Clarence Seward Darrow was born at Kinsman, Ohio on this day in 1857, the son of the town’s undertaker. He joined the Ohio bar in 1878, moving on to Chicago in 1887 where he became counsel for the city and later for the Chicago and Northwest Railroad. He left the railroad to defend Eugene V. Debs, the head of the striking union, and from then on was a defense attorney, often for hopeless causes and extremely unsympathetic clients. He defended at least 100 clients on trial for murder, and though many were found guilty, none was put to death. He defended John Scopes in the infamous “Scopes Monkey Trial” at Dayton, Tennessee; he might have won after brilliantly calling the prosecutor (William Jennings Bryan) to testify, but instead demanded the jury render a guilty verdict so he could appeal to a higher court. He was extremely good with words, in hours-long closing arguments and in brief.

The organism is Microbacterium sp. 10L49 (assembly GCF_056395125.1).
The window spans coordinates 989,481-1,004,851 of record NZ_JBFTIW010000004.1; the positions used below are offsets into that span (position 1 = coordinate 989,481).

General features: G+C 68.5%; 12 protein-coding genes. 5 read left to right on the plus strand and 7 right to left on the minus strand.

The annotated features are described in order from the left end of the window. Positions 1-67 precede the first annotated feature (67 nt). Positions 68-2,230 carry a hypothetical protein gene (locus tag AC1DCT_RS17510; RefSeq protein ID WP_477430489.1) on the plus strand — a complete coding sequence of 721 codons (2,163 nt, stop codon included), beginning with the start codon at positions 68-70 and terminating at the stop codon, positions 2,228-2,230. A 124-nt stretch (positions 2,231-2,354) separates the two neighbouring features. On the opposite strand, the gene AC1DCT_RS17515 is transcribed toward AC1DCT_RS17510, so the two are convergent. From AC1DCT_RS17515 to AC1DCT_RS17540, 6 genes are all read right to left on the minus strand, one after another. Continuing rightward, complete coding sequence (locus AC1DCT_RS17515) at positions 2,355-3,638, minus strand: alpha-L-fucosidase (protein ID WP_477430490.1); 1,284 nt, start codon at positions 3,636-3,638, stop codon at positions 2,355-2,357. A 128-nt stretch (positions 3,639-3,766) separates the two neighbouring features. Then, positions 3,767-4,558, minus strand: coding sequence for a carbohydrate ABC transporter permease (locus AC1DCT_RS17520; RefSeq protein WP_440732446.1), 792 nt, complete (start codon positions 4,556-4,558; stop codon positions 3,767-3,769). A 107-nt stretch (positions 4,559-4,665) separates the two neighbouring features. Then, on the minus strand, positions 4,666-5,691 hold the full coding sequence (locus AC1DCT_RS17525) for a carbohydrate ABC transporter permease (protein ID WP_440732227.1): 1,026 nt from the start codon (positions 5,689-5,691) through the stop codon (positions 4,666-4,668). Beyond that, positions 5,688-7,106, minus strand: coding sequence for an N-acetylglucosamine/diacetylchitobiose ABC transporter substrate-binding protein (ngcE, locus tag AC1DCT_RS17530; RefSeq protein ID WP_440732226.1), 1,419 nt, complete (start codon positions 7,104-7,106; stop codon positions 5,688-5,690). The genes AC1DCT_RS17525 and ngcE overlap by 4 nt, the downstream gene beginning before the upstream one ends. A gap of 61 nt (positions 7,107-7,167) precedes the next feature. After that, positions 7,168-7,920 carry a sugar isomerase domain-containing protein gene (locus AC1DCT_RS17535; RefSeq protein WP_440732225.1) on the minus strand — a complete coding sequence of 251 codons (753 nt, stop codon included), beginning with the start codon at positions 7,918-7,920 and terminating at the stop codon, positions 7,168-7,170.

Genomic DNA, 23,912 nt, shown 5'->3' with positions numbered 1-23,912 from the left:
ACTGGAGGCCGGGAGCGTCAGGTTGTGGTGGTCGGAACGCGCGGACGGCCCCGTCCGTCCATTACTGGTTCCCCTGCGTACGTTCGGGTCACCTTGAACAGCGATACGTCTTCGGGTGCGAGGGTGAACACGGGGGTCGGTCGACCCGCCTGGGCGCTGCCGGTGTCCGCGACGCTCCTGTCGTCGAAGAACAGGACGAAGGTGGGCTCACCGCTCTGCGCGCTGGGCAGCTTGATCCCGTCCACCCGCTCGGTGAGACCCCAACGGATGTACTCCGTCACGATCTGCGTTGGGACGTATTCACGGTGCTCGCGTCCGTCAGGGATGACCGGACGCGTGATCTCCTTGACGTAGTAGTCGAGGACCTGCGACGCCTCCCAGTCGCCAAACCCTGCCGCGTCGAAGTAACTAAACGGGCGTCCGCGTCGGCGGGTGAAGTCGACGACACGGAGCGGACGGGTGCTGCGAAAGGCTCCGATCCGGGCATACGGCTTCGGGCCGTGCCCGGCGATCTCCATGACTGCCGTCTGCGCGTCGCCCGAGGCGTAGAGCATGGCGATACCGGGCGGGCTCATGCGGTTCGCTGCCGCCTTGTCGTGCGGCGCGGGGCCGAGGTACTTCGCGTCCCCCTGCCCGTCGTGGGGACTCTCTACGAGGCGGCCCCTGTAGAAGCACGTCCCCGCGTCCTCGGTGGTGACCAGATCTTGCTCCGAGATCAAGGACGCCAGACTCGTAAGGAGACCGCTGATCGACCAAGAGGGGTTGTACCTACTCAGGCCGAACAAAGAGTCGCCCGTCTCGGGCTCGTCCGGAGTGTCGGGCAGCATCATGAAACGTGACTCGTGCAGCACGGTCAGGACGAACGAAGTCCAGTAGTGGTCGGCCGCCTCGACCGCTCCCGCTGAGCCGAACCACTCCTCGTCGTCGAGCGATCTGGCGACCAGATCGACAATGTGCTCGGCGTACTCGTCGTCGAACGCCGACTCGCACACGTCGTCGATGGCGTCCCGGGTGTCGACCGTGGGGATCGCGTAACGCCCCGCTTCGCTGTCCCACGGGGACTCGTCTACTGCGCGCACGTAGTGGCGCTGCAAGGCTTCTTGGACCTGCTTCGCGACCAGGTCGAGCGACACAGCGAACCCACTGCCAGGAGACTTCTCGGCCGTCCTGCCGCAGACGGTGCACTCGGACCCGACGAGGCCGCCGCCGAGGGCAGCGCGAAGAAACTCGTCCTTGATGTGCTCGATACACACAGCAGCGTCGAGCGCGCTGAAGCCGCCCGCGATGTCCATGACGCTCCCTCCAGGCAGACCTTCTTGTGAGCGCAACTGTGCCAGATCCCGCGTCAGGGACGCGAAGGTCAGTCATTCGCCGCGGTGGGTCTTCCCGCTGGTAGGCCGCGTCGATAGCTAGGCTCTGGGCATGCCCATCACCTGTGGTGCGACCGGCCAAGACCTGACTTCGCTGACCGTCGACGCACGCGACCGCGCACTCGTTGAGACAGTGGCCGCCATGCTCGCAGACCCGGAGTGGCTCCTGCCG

As long as the world shall last there will be wrongs, and if no man objected and no man rebelled, those wrongs would last forever.
Chase after the truth like all hell and you’ll free yourself, even though you never touch its coat-tails.
None meet life honestly and few heroically.
The man who fights for his fellow-man is a better man than the one who fights for himself.
True patriotism hates injustice in its own land more than anywhere else.
I don’t like spinach, and I’m glad I don’t, because if I liked it I’d eat it, and I just hate it.
– All from Clarence Seward Darrow, 1857 – 1938
From Quotes of the Day